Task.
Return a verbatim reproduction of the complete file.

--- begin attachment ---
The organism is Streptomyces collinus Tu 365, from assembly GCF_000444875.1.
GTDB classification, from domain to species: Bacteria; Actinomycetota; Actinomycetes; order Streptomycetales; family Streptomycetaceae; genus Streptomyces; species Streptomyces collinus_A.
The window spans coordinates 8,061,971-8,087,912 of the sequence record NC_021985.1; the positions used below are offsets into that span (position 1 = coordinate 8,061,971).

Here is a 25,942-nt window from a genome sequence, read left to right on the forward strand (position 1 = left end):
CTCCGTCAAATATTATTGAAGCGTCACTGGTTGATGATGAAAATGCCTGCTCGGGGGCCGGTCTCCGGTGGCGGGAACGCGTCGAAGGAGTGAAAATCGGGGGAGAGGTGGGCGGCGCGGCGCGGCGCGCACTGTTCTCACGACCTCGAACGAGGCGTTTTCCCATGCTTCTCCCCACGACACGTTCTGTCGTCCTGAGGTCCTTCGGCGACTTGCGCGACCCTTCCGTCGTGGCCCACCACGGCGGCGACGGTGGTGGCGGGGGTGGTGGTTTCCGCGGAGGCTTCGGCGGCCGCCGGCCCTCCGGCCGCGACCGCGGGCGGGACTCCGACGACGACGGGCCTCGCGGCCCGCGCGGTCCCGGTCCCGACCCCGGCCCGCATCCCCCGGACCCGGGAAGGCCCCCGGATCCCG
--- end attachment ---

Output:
The organism is Streptomyces collinus Tu 365, from assembly GCF_000444875.1.
GTDB classification, from domain to species: Bacteria; Actinomycetota; Actinomycetes; order Streptomycetales; family Streptomycetaceae; genus Streptomyces; species Streptomyces collinus_A.
The window spans coordinates 8,061,971-8,087,912 of the sequence record NC_021985.1; the positions used below are offsets into that span (position 1 = coordinate 8,061,971).

Here is a 25,942-nt window from a genome sequence, read left to right on the forward strand (position 1 = left end):
CTCCGTCAAATATTATTGAAGCGTCACTGGTTGATGATGAAAATGCCTGCTCGGGGGCCGGTCTCCGGTGGCGGGAACGCGTCGAAGGAGTGAAAATCGGGGGAGAGGTGGGCGGCGCGGCGCGGCGCGCACTGTTCTCACGACCTCGAACGAGGCGTTTTCCCATGCTTCTCCCCACGACACGTTCTGTCGTCCTGAGGTCCTTCGGCGACTTGCGCGACCCTTCCGTCGTGGCCCACCACGGCGGCGACGGTGGTGGCGGGGGTGGTGGTTTCCGCGGAGGCTTCGGCGGCCGCCGGCCCTCCGGCCGCGACCGCGGGCGGGACTCCGACGACGACGGGCCTCGCGGCCCGCGCGGTCCCGGTCCCGACCCCGGCCCGCATCCCCCGGACCCGGGAAGGCCCCCGGATCCCG